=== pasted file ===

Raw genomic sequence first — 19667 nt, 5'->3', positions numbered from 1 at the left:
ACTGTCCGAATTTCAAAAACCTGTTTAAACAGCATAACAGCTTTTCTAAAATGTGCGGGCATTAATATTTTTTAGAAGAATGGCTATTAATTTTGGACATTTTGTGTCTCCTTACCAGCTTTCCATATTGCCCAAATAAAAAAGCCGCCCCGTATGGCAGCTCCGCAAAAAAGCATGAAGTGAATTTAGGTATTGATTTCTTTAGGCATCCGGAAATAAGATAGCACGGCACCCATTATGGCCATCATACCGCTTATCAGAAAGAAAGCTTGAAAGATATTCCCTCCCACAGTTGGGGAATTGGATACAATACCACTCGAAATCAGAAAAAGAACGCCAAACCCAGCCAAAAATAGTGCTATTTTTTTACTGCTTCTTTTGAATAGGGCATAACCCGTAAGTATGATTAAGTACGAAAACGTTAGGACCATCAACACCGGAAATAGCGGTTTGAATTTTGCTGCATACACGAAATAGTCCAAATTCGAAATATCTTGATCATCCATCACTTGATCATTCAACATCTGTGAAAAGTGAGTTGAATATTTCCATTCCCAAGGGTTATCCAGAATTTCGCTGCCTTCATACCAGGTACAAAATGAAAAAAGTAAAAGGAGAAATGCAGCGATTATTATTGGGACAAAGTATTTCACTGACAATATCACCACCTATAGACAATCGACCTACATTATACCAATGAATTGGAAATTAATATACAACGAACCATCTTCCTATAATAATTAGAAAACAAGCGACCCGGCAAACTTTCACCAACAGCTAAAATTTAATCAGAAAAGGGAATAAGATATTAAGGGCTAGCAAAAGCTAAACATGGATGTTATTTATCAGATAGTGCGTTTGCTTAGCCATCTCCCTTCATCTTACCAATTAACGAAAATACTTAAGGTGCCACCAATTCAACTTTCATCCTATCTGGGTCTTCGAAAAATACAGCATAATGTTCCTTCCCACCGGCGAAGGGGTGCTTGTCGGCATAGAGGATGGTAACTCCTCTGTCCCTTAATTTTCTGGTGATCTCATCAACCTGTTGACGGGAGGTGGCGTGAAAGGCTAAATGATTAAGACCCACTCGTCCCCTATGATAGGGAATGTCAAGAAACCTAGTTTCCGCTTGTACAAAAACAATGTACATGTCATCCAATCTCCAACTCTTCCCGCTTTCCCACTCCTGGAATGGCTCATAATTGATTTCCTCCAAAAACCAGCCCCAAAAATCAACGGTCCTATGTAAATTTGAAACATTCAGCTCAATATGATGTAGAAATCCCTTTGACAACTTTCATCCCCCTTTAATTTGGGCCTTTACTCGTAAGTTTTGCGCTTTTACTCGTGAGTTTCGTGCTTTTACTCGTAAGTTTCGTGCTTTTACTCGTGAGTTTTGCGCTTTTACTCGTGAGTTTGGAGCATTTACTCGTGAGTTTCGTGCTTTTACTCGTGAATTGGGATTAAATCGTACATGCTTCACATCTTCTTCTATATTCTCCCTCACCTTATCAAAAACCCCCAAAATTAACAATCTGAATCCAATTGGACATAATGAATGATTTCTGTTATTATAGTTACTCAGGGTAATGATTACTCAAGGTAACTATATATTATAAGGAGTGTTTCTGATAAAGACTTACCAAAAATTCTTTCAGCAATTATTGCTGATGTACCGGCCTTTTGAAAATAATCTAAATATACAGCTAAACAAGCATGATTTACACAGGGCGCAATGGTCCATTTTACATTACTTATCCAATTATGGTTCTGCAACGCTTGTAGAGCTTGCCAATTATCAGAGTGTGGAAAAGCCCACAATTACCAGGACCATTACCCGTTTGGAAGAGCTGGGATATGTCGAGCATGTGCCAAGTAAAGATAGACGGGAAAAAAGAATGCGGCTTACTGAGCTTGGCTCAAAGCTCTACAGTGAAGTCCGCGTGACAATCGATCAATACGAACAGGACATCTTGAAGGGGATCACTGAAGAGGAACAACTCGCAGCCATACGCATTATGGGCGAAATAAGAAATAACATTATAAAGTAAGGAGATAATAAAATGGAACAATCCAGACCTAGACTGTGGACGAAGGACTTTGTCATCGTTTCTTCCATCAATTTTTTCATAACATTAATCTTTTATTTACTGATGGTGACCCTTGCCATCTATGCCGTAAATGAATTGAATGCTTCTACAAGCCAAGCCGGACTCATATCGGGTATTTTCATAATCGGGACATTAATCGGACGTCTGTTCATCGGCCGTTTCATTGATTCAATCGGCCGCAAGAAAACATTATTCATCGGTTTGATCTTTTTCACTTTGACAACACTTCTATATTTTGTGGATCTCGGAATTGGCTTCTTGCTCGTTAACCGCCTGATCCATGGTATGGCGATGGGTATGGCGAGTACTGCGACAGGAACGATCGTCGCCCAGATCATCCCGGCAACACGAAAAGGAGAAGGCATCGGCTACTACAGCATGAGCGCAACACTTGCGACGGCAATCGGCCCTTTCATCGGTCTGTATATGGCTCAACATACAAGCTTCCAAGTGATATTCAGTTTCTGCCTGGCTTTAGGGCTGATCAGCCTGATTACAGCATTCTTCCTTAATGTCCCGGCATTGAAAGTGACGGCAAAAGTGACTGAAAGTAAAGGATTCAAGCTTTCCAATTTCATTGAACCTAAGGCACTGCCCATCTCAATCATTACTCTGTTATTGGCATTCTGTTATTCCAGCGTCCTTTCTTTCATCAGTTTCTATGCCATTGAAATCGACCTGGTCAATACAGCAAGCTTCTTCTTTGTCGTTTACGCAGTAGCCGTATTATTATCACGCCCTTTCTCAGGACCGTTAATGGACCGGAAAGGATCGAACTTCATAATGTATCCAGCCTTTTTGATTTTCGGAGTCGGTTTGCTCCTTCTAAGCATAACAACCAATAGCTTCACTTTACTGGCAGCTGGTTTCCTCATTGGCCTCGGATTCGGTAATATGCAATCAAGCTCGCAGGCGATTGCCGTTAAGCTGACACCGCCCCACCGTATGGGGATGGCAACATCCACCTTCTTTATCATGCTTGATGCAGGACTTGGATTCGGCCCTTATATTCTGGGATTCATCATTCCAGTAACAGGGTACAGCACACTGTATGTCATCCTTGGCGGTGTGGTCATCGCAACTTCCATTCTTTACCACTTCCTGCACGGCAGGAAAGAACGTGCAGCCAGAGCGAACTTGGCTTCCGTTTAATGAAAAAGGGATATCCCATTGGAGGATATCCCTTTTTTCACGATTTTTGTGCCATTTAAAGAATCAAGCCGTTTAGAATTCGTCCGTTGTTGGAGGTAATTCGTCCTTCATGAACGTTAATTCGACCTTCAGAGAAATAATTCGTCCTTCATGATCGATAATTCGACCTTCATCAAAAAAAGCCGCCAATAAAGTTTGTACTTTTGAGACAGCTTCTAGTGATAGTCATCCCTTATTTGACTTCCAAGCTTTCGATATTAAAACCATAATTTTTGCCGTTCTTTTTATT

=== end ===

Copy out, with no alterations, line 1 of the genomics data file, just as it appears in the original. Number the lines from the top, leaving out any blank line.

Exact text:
Raw genomic sequence first — 19667 nt, 5'->3', positions numbered from 1 at the left: